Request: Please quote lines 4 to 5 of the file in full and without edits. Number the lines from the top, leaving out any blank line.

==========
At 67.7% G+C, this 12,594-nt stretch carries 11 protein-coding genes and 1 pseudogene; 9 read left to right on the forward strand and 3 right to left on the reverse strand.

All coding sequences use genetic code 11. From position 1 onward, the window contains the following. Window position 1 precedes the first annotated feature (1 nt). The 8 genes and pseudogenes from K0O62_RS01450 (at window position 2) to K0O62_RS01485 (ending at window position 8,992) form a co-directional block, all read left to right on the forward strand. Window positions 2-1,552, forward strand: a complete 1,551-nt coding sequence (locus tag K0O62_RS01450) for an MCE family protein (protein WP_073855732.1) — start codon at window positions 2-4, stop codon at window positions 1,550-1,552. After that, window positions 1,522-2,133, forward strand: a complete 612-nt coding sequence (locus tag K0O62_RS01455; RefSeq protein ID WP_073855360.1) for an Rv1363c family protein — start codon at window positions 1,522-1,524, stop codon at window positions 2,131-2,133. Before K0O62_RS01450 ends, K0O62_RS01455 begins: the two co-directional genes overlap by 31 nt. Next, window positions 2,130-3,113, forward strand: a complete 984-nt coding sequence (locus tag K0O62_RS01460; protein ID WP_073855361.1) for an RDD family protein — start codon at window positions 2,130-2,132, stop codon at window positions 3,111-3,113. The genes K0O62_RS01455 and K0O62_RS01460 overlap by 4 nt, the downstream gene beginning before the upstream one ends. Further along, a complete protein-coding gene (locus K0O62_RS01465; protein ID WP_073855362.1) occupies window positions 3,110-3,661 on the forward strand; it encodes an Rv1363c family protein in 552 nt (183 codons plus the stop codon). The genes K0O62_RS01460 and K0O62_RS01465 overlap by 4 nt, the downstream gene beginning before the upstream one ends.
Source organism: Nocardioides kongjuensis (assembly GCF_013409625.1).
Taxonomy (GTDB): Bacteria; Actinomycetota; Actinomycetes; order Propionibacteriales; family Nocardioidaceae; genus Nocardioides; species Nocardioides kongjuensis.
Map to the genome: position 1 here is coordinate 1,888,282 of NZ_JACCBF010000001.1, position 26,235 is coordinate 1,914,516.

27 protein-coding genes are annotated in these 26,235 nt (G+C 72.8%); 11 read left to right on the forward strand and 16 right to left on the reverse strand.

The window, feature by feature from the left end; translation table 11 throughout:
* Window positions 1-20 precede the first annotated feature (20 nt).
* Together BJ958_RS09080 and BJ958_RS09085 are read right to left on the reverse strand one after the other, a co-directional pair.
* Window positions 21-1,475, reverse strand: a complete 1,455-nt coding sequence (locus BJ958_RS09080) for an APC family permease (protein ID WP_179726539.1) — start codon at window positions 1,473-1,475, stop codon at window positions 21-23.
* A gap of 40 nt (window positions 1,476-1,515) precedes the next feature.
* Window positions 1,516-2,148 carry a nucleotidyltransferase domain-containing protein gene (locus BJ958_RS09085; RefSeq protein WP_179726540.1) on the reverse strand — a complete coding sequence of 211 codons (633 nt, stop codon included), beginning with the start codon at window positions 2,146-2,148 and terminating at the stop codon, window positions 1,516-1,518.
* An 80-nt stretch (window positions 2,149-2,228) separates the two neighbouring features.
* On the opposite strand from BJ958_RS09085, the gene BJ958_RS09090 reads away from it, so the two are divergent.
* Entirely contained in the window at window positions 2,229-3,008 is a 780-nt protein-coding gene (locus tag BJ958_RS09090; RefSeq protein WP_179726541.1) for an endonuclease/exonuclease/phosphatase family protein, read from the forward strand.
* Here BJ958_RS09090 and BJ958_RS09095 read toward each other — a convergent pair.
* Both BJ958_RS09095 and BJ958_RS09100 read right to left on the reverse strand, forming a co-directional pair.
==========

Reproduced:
Taxonomy (GTDB): Bacteria; Actinomycetota; Actinomycetes; order Propionibacteriales; family Nocardioidaceae; genus Nocardioides; species Nocardioides kongjuensis.
Map to the genome: position 1 here is coordinate 1,888,282 of NZ_JACCBF010000001.1, position 26,235 is coordinate 1,914,516.